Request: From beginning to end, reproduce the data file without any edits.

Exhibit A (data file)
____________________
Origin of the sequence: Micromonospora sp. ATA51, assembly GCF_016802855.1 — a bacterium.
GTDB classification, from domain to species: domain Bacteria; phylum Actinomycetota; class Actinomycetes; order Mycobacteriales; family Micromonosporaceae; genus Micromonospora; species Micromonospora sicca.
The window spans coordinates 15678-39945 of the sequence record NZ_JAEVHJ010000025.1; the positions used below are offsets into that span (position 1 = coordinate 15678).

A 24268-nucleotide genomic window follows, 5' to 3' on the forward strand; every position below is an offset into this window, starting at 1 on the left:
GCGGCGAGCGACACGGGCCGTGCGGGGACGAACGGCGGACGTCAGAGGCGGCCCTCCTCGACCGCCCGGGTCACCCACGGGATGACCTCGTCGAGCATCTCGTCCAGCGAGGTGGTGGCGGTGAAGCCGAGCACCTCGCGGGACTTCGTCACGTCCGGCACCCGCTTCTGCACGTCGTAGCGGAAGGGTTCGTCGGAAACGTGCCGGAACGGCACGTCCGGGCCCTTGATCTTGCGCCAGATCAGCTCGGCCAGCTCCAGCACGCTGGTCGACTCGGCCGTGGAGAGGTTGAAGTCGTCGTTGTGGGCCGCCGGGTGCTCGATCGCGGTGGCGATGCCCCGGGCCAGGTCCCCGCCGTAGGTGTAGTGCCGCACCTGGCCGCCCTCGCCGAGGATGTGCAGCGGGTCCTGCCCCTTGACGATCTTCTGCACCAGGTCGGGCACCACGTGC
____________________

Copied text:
Origin of the sequence: Micromonospora sp. ATA51, assembly GCF_016802855.1 — a bacterium.
GTDB classification, from domain to species: domain Bacteria; phylum Actinomycetota; class Actinomycetes; order Mycobacteriales; family Micromonosporaceae; genus Micromonospora; species Micromonospora sicca.
The window spans coordinates 15678-39945 of the sequence record NZ_JAEVHJ010000025.1; the positions used below are offsets into that span (position 1 = coordinate 15678).

A 24268-nucleotide genomic window follows, 5' to 3' on the forward strand; every position below is an offset into this window, starting at 1 on the left:
GCGGCGAGCGACACGGGCCGTGCGGGGACGAACGGCGGACGTCAGAGGCGGCCCTCCTCGACCGCCCGGGTCACCCACGGGATGACCTCGTCGAGCATCTCGTCCAGCGAGGTGGTGGCGGTGAAGCCGAGCACCTCGCGGGACTTCGTCACGTCCGGCACCCGCTTCTGCACGTCGTAGCGGAAGGGTTCGTCGGAAACGTGCCGGAACGGCACGTCCGGGCCCTTGATCTTGCGCCAGATCAGCTCGGCCAGCTCCAGCACGCTGGTCGACTCGGCCGTGGAGAGGTTGAAGTCGTCGTTGTGGGCCGCCGGGTGCTCGATCGCGGTGGCGATGCCCCGGGCCAGGTCCCCGCCGTAGGTGTAGTGCCGCACCTGGCCGCCCTCGCCGAGGATGTGCAGCGGGTCCTGCCCCTTGACGATCTTCTGCACCAGGTCGGGCACCACGTGC